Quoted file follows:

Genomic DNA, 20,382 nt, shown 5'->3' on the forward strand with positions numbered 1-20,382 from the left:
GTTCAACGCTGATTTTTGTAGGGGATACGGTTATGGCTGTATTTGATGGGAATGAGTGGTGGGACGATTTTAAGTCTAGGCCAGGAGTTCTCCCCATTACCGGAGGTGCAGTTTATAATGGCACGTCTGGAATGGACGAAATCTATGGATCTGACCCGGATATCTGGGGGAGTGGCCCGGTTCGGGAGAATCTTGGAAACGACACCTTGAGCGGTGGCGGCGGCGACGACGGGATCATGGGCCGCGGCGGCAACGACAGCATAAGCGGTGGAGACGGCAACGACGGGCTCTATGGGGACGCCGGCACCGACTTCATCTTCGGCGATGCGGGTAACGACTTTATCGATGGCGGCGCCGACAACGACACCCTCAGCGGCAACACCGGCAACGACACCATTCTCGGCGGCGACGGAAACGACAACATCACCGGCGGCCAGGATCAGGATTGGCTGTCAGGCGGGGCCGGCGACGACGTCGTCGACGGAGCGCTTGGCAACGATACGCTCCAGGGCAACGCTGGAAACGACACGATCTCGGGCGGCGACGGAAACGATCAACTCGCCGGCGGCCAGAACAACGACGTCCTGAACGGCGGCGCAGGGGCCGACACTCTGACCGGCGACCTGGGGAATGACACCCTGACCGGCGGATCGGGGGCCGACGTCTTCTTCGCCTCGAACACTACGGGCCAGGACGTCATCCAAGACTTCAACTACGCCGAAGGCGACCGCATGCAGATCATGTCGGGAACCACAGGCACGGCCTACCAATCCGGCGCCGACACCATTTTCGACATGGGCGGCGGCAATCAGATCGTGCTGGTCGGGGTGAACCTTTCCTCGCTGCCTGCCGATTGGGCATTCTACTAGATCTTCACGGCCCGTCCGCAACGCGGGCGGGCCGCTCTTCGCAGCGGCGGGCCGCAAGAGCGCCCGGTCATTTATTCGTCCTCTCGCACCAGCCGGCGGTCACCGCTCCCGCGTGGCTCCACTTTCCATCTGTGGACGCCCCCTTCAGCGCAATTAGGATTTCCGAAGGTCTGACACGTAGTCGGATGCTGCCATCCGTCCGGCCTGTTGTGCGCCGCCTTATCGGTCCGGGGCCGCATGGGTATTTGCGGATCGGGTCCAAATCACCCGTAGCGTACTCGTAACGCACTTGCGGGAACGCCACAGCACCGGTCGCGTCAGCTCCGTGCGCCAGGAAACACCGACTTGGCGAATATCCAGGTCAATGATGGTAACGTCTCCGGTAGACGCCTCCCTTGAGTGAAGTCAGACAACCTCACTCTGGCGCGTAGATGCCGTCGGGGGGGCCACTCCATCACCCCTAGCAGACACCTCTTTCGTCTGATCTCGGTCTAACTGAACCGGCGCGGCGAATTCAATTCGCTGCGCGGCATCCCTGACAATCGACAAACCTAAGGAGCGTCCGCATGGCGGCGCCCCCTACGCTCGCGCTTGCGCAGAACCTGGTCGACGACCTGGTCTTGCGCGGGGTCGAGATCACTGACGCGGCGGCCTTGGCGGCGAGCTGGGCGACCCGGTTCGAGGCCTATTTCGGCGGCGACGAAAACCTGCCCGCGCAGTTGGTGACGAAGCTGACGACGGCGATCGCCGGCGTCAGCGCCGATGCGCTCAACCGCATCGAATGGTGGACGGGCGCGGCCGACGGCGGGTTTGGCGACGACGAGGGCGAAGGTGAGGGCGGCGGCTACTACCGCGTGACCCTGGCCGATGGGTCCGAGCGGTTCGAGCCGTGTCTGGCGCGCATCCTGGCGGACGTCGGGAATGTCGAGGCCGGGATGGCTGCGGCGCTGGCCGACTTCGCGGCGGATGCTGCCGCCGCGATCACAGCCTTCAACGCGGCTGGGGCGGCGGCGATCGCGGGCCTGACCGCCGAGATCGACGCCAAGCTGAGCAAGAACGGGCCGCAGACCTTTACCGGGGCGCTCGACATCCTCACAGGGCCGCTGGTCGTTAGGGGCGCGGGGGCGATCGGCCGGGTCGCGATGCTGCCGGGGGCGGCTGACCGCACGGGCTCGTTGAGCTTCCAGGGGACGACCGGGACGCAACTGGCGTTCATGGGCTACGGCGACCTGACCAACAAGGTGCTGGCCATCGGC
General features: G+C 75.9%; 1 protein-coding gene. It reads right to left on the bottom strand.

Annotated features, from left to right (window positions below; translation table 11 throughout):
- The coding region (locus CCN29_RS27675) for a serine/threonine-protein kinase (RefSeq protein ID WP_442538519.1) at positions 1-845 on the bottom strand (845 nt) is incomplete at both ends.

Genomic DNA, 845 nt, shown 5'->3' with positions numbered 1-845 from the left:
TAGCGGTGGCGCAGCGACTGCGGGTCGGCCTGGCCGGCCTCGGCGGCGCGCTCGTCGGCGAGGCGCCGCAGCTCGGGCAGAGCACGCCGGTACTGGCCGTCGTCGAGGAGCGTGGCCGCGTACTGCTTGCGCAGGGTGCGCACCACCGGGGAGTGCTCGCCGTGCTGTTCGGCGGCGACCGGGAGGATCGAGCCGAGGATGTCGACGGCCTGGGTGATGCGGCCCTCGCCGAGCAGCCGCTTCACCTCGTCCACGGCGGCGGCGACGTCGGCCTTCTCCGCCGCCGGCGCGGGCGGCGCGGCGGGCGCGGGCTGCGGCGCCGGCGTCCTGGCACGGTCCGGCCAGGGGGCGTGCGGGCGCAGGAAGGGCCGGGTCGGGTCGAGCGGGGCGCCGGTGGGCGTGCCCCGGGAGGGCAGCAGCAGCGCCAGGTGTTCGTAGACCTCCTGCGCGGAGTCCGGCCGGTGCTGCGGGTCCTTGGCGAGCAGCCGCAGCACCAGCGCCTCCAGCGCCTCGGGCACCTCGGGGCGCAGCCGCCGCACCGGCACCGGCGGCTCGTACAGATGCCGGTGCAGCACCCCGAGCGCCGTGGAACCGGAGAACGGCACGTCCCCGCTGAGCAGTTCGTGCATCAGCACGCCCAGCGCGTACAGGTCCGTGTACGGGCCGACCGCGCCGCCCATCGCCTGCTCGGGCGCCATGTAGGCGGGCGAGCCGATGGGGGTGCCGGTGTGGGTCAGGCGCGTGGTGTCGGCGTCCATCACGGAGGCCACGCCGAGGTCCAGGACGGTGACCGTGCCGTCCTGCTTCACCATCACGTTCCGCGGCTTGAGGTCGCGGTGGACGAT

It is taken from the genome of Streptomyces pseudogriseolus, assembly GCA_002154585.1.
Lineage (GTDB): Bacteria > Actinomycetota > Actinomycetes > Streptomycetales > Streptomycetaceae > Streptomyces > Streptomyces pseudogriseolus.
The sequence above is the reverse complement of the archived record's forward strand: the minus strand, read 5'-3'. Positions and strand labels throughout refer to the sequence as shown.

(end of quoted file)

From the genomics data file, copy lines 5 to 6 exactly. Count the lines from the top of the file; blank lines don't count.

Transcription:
- The coding region (locus CCN29_RS27675) for a serine/threonine-protein kinase (RefSeq protein ID WP_442538519.1) at positions 1-845 on the bottom strand (845 nt) is incomplete at both ends.

Genomic DNA, 845 nt, shown 5'->3' with positions numbered 1-845 from the left: